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Agincourt. Decimal variant with Archers. (10x10, Cells: 100) [All Comments] [Add Comment or Rating]
Johnny Luken wrote on 2015-04-25 UTC
A variant that has no doubt been reinvented several times.

The archer is certainly more canon to chess than the "camel" and like pieces, which serve testament to the underwhelmingly barren nomenclature generally exhibited in greater chess (Ren Chess being one of the few variants that made a genuine attempt to expand chess in a faithful manner).

Personally I've always viewed the archer as the triangular analogue of the chinese cannon, though other interesting interpretations exist, typically revolving around short range rifle capture.

H. G. Muller wrote on 2015-04-21 UTC
In general the piece that moves similar to another piece on the subset of squares of a certain shade, rotated by 45 degrees, is called the 'conjugate' of the latter. By defenition such conjugates are thus always color bound.

The conjugate of the Wazir is the Ferz, that of the Ferz the Dababba. That of the Dababba the Alfil, and that of the Knight the Camel. The conjugate of a piece that is already color bound suffers an even higher order of (meta-)color binding.

Charles Stinson wrote on 2015-04-20 UTC
I have never seen the movement of a camel or cardinal. I am the one who came up with the idea of adding an 'archer' to the game of chess after seeing a movie which had a depiction of the battle of Agincourt where the use of the longbow made knights in armour obsolete. In trying to figure out how the archer would move, I realised that all the major pieces had complimentary pieces with respect to movement. The king moves in all directions, but one space at a time. The queen moves in all directions as far as she wants. The rook moves as far as he wants but only on the parallel and perpendicular. The bishop moves as far as he wants but only on the diagonal.
The one piece who's movement is unique is the knight, but he only moves on the parallel and the perpendicular. As a companion piece, the 'archer' moves in the exact pattern as the knight but in a diagonal direction.

Jeremy Good wrote on 2006-05-20 UTC
another nearly identical variant with identical description of special pieces, this time called 'jesters': j-chess

Larry Smith wrote on 2006-05-14 UTC
Now I see the Archer's move. 1,2 diagonal, instead of 1,3 orthogonal.
Clever.

It's sorta like looking at an Escher. ;-)

Jeremy Good wrote on 2006-05-14 UTC

Ah, David, I'll bet you're right. I'll bet they do move like Camels. Intriguing way to describe their movement, strictly in terms of diagonals!

Which in fact makes it almost, but not quite, identical to Super Cardinal Chess. I bought a copy of that once, and I must admit to some disappointment. The pieces were light plastic. The design is not unattractive though. To be honest, I've never tried playing it , but with different people re-discovering it (10 x 10 chess with ordinary pieces and two camels added), perhaps there is something to the gameplay.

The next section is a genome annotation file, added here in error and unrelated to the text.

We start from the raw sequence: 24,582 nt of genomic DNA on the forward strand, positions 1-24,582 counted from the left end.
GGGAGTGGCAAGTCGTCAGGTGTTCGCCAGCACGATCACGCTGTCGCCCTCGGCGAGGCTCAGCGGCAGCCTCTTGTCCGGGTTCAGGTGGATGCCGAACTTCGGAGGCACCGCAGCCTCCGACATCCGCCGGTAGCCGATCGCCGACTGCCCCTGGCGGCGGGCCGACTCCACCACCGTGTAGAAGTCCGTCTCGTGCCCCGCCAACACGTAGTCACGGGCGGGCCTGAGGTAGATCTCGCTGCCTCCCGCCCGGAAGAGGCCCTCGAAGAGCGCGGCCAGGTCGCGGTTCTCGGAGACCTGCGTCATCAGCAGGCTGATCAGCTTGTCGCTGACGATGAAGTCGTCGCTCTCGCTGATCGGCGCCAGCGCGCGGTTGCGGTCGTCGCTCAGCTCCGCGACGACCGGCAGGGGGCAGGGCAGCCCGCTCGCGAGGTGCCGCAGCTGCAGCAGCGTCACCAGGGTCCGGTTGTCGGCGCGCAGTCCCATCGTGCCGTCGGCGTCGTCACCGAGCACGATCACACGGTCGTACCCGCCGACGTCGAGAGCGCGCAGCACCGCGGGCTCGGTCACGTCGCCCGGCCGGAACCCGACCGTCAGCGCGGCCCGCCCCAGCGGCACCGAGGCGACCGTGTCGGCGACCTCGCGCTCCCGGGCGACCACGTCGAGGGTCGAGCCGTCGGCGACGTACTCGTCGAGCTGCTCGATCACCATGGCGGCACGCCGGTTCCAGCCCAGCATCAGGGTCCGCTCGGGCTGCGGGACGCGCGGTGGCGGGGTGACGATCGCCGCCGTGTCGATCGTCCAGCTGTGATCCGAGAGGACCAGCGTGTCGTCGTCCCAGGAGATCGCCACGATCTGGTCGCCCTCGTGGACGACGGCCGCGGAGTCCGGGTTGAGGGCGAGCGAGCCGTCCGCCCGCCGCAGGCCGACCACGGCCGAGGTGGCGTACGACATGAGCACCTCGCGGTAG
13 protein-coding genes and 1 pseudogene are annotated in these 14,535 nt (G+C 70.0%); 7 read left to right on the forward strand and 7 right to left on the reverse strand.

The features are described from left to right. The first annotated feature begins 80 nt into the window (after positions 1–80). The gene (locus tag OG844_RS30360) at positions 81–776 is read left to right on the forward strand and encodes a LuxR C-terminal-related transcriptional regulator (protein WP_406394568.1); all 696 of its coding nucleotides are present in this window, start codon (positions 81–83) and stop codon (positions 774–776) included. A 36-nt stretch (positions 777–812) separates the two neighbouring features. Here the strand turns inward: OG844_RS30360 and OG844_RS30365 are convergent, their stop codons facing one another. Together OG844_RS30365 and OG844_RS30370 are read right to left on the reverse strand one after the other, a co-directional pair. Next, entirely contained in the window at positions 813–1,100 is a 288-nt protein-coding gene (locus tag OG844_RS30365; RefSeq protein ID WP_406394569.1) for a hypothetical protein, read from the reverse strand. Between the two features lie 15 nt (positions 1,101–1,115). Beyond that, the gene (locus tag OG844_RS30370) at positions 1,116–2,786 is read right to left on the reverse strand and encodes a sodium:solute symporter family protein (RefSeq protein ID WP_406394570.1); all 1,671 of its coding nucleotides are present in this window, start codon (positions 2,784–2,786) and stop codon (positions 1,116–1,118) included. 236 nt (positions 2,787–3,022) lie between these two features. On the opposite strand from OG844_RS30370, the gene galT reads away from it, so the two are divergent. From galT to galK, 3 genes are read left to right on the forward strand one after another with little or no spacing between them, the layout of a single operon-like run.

It's rather trendy to re-name the camel for some reason. It's been done in Renniassance Chess (General) and more recently in Clash of Civilizations Chess (Unicorn). In these variants (Agincourt and Super Cardinal, we have a very similar setup and two different names for the same camel piece, Cardinal and Archer.

I guess great pieces have a tendency to attract many names and uses. I designed a game once called Camel-Cardinal chess which featured one cardinal and one camel. I guess I could have called it Cardinal-Cardinal Chess.

Well, as you say, what's in a name. My answer is 'a lot' and I think your unicorn is the best unicorn!


David Paulowich wrote on 2006-05-14 UTC
Probably the Archers move like Camels. This game reminds me of the 10x10 variant 'Cardinal Super Chess' (1987) which places the Cardinals between Bishops and royal pieces. My 2004-08-31 comment to the Piececlopedia entry 'Bishop-Knight Compound: Princess, Archbishop, Cardinal, Paladin' says the Cardinal moves like a non-leaping Camel.

Jeremy Good wrote on 2006-05-14 UTC
Appears to me they move like Alfils.

Larry Smith wrote on 2006-05-14 UTC
For an Agincourt game with un-equal armies, wouldn't that be Knights
versus Archers?

One sides would replace their Knights with Archers, and the other would
replace their Archers with Knights.

Definitely would like to see how the Archer moves.

Claudio Martins Jaguaribe wrote on 2006-05-14 UTCGood ★★★★
I would like to see a move example of the archer, or, is he a dabbabah?
Agincourt= Azincourt? If that's so, wouldnt it be nice to be a unequal
army variant?

A big french side vs a better english side? I belive that the
buypointchess and the pick up your team chess would give you help.

Pints to U!!

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